SB4 court hearing

It was a festival like environment in front of San Antonio's federal court house.

Those opposed to SB4 which is the state ban on sanctuary city policies came Monday vowing to fight the law regardless of what was said inside the courtroom.

"We are going to continue to stand against this law even if it means breaking the law to protect our children," said Gabriel Rosales with Lulac.

A lone supporter of the law showed up wearing a Trump t-shirt.

"It’s not that they won’t let you speak it’s that they drown you out," said the man who declined to give his name.

As he spoke he was heckled and chased from the court house grounds.

"Not everyone in San Antonio is spoken for by Mexican American Legal Defence and Education Fund and American Civil Liberties Union," said the SB4 supporter.

The law prevents communities from enacting ordinances that ignore federal immigration law. It also prevents police officers from being punished by their departments for asking people about their immigration status during routine traffic stops.

Those who violate the law risk being fined or going to jail. Lawyers for the ACLU made a compelling argument that section of the law squelches free speech.

"I think, Texas did not really try to defend it, what they tried to say was no the law does not reach speech it very clearly does it uses the word endorse it was clearly meant to squelch speech," said Lee Gelernt with the ACLU.

Mayor Steve Adler said he was pleased with how the hearing was going and refused to stop speaking out against sb4.

"I come from a community where I feel a lot of support, and as I go around the community a lot of people have told me they have my back," said Mayor Adler.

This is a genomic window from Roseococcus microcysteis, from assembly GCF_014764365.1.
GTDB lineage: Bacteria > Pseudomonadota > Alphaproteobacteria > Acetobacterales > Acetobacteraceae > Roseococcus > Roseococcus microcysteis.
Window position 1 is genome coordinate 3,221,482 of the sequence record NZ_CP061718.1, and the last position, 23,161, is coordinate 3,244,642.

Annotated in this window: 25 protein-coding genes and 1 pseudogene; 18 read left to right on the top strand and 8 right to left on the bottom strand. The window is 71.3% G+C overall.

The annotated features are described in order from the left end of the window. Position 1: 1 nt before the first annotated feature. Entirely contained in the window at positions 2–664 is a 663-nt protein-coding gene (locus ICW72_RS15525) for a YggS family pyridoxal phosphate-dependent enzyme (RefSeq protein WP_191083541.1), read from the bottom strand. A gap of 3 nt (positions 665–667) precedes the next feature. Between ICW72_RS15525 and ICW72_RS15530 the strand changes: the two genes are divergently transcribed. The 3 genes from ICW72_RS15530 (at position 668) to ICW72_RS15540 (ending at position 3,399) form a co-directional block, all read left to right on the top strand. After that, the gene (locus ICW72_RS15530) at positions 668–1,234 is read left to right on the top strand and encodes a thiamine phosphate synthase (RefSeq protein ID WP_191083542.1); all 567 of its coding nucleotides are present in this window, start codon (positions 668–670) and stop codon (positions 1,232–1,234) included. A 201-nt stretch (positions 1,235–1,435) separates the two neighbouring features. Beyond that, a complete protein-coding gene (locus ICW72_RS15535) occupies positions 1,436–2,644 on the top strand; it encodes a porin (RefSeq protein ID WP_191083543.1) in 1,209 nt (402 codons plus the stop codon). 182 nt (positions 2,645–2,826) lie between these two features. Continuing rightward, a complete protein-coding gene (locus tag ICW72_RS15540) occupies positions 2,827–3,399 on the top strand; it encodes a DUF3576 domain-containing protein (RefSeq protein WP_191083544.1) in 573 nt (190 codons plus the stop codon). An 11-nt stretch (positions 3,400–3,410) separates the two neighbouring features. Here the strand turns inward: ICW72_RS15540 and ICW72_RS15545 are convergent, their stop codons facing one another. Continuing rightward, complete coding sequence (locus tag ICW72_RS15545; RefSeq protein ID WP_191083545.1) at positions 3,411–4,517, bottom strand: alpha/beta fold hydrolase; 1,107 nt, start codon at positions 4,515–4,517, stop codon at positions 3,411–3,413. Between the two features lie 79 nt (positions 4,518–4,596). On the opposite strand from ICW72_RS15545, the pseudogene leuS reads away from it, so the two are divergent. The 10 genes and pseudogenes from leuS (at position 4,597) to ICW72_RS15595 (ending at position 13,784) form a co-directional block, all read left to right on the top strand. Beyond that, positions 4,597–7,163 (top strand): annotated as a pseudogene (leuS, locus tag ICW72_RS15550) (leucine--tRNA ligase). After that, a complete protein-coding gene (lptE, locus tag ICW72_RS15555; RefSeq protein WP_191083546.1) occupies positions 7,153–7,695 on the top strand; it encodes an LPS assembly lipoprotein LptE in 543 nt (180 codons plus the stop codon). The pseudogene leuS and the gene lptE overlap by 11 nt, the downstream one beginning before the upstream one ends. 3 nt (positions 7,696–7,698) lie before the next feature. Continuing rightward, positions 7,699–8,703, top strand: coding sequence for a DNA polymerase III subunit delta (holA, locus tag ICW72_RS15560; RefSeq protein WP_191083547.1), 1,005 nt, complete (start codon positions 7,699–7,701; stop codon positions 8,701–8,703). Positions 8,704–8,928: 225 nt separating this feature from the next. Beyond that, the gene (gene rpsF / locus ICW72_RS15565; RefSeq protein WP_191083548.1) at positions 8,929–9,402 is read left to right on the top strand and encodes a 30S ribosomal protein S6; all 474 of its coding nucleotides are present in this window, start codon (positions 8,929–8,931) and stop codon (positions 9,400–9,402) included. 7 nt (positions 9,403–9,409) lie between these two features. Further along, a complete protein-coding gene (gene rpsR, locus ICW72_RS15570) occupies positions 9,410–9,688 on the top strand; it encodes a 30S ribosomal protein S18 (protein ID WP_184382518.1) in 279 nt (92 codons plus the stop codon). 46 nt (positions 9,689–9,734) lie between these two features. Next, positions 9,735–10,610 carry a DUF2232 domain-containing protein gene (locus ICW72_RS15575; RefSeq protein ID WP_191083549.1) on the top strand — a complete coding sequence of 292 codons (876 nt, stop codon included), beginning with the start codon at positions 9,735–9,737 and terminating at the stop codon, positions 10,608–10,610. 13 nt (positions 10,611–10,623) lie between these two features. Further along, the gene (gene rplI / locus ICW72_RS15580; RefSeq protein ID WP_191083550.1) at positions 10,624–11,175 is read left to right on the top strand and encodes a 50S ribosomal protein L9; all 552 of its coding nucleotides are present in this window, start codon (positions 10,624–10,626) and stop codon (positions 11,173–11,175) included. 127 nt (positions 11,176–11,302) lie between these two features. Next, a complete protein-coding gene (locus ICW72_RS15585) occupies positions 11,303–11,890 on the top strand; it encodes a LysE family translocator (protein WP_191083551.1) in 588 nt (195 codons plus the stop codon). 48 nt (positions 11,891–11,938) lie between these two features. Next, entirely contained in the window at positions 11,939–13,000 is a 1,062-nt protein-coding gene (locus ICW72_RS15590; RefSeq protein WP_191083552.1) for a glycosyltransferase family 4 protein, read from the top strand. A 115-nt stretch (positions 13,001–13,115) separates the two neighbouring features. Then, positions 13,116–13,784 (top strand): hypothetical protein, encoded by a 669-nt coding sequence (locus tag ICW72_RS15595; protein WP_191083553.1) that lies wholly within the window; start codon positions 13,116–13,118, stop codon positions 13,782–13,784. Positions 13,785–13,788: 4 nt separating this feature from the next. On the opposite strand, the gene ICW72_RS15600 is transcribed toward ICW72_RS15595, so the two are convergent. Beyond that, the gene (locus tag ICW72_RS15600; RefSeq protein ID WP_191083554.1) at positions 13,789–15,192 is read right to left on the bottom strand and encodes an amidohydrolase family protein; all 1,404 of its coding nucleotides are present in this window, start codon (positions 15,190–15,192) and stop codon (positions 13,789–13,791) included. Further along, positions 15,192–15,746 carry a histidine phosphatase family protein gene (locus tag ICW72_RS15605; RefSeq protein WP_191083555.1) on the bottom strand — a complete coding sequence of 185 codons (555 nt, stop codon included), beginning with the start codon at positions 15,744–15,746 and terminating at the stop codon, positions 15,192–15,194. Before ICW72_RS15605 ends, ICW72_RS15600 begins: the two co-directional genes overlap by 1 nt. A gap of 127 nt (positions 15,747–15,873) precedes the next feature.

A big battle took place Monday afternoon over perceived and actual damage caused by SB4. Witnesses who testified for the city of Austin and the other plaintiffs claim fear about ICE raids, and the SB4 debate during the legislative session caused a 21% drop in the enrollment for a food assistance program. 

The judge was also told that AISD experienced a 152% increase in absenteeism during the ice raids. Attorneys for the state questioned the accuracy of those estimates and also trying to claim damages for a law that’s not yet being enforced.

This Texas sized feud got even bigger after us attorney general Jeff Sessions sent attorneys from the department of justice to help defend SB4. They disputed claims the law is unconstitutional and encourages racial profiling.

"Especially in light of the federal governments representation of probable cause, there is no 4th amendment violation when states and localities honor ICE detainers," said Marc Rylander, Communications Director with the Texas attorney general's office.
It’s not known when the judge will issue a ruling on the request for an injunction.

It may not come before another federal court hearing takes place on Thursday regarding the law in Austin.